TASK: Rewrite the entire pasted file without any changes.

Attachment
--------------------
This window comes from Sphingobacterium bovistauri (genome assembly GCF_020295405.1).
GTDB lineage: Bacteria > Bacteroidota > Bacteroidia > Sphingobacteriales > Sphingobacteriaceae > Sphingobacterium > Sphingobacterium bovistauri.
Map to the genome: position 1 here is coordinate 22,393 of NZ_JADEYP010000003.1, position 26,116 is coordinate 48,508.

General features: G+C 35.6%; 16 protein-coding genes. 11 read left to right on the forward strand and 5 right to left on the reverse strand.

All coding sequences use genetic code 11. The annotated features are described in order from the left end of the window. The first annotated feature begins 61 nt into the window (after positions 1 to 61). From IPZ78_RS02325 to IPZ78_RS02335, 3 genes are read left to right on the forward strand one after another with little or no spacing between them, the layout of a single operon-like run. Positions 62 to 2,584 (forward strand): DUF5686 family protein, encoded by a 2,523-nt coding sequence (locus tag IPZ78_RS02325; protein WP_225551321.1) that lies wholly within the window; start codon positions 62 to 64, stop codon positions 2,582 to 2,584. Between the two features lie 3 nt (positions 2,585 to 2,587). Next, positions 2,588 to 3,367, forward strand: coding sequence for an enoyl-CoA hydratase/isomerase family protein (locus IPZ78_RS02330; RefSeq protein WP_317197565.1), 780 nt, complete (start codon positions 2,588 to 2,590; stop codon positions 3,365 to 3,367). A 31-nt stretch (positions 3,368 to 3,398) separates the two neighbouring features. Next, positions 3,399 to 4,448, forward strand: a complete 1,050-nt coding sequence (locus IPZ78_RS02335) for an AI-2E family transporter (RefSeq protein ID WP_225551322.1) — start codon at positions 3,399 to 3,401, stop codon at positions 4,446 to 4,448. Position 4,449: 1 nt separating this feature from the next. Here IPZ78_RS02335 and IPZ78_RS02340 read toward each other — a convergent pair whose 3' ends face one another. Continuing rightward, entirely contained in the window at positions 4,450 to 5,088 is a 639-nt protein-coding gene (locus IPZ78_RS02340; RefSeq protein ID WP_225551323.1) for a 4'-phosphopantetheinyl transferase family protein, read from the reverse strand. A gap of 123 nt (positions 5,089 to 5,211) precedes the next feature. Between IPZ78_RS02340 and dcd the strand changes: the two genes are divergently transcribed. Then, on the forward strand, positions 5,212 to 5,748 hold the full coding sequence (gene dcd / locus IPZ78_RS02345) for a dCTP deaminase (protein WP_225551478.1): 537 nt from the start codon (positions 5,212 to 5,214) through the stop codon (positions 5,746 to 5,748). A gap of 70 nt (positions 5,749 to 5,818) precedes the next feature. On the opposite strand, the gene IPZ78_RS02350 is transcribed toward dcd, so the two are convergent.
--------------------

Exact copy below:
This window comes from Sphingobacterium bovistauri (genome assembly GCF_020295405.1).
GTDB lineage: Bacteria > Bacteroidota > Bacteroidia > Sphingobacteriales > Sphingobacteriaceae > Sphingobacterium > Sphingobacterium bovistauri.
Map to the genome: position 1 here is coordinate 22,393 of NZ_JADEYP010000003.1, position 26,116 is coordinate 48,508.

General features: G+C 35.6%; 16 protein-coding genes. 11 read left to right on the forward strand and 5 right to left on the reverse strand.

All coding sequences use genetic code 11. The annotated features are described in order from the left end of the window. The first annotated feature begins 61 nt into the window (after positions 1 to 61). From IPZ78_RS02325 to IPZ78_RS02335, 3 genes are read left to right on the forward strand one after another with little or no spacing between them, the layout of a single operon-like run. Positions 62 to 2,584 (forward strand): DUF5686 family protein, encoded by a 2,523-nt coding sequence (locus tag IPZ78_RS02325; protein WP_225551321.1) that lies wholly within the window; start codon positions 62 to 64, stop codon positions 2,582 to 2,584. Between the two features lie 3 nt (positions 2,585 to 2,587). Next, positions 2,588 to 3,367, forward strand: coding sequence for an enoyl-CoA hydratase/isomerase family protein (locus IPZ78_RS02330; RefSeq protein WP_317197565.1), 780 nt, complete (start codon positions 2,588 to 2,590; stop codon positions 3,365 to 3,367). A 31-nt stretch (positions 3,368 to 3,398) separates the two neighbouring features. Next, positions 3,399 to 4,448, forward strand: a complete 1,050-nt coding sequence (locus IPZ78_RS02335) for an AI-2E family transporter (RefSeq protein ID WP_225551322.1) — start codon at positions 3,399 to 3,401, stop codon at positions 4,446 to 4,448. Position 4,449: 1 nt separating this feature from the next. Here IPZ78_RS02335 and IPZ78_RS02340 read toward each other — a convergent pair whose 3' ends face one another. Continuing rightward, entirely contained in the window at positions 4,450 to 5,088 is a 639-nt protein-coding gene (locus IPZ78_RS02340; RefSeq protein ID WP_225551323.1) for a 4'-phosphopantetheinyl transferase family protein, read from the reverse strand. A gap of 123 nt (positions 5,089 to 5,211) precedes the next feature. Between IPZ78_RS02340 and dcd the strand changes: the two genes are divergently transcribed. Then, on the forward strand, positions 5,212 to 5,748 hold the full coding sequence (gene dcd / locus IPZ78_RS02345) for a dCTP deaminase (protein WP_225551478.1): 537 nt from the start codon (positions 5,212 to 5,214) through the stop codon (positions 5,746 to 5,748). A gap of 70 nt (positions 5,749 to 5,818) precedes the next feature. On the opposite strand, the gene IPZ78_RS02350 is transcribed toward dcd, so the two are convergent.